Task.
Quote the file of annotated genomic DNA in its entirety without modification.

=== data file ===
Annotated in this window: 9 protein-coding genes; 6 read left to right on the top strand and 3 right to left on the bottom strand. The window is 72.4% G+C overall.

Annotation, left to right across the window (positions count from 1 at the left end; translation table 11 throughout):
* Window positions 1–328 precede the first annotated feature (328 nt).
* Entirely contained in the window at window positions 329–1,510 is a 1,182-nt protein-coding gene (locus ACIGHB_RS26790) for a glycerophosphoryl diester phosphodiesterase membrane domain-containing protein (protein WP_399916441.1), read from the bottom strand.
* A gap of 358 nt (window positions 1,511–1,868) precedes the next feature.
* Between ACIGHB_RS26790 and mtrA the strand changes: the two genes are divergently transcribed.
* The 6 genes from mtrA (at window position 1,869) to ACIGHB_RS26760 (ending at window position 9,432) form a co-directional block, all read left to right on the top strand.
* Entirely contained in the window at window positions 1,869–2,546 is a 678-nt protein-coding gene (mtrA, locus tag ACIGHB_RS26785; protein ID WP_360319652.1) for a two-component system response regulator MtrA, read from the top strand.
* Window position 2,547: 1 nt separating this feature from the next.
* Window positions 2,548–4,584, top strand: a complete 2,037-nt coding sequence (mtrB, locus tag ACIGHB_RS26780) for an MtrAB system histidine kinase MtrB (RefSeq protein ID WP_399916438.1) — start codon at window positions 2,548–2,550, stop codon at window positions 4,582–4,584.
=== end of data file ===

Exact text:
Annotated in this window: 9 protein-coding genes; 6 read left to right on the top strand and 3 right to left on the bottom strand. The window is 72.4% G+C overall.

Annotation, left to right across the window (positions count from 1 at the left end; translation table 11 throughout):
* Window positions 1–328 precede the first annotated feature (328 nt).
* Entirely contained in the window at window positions 329–1,510 is a 1,182-nt protein-coding gene (locus ACIGHB_RS26790) for a glycerophosphoryl diester phosphodiesterase membrane domain-containing protein (protein WP_399916441.1), read from the bottom strand.
* A gap of 358 nt (window positions 1,511–1,868) precedes the next feature.
* Between ACIGHB_RS26790 and mtrA the strand changes: the two genes are divergently transcribed.
* The 6 genes from mtrA (at window position 1,869) to ACIGHB_RS26760 (ending at window position 9,432) form a co-directional block, all read left to right on the top strand.
* Entirely contained in the window at window positions 1,869–2,546 is a 678-nt protein-coding gene (mtrA, locus tag ACIGHB_RS26785; protein ID WP_360319652.1) for a two-component system response regulator MtrA, read from the top strand.
* Window position 2,547: 1 nt separating this feature from the next.
* Window positions 2,548–4,584, top strand: a complete 2,037-nt coding sequence (mtrB, locus tag ACIGHB_RS26780) for an MtrAB system histidine kinase MtrB (RefSeq protein ID WP_399916438.1) — start codon at window positions 2,548–2,550, stop codon at window positions 4,582–4,584.